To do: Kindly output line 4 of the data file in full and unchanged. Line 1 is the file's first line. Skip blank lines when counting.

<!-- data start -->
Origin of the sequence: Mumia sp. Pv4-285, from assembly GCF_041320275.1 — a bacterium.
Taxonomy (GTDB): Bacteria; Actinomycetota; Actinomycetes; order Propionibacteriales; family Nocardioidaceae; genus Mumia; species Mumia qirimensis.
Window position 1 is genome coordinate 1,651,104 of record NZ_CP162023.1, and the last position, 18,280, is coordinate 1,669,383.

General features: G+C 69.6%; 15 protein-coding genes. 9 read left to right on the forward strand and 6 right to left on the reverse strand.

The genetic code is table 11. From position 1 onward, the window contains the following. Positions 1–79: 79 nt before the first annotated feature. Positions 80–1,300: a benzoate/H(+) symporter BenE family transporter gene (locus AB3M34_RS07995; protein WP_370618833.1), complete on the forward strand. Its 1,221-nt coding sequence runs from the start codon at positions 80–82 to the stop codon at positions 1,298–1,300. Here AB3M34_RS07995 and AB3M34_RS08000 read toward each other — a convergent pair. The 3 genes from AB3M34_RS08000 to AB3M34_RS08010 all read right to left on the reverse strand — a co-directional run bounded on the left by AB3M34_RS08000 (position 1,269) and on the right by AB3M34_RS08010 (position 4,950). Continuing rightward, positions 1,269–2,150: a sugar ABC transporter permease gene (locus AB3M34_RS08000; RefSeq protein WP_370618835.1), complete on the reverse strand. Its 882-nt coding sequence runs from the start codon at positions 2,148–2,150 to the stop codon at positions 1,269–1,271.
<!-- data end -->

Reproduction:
General features: G+C 69.6%; 15 protein-coding genes. 9 read left to right on the forward strand and 6 right to left on the reverse strand.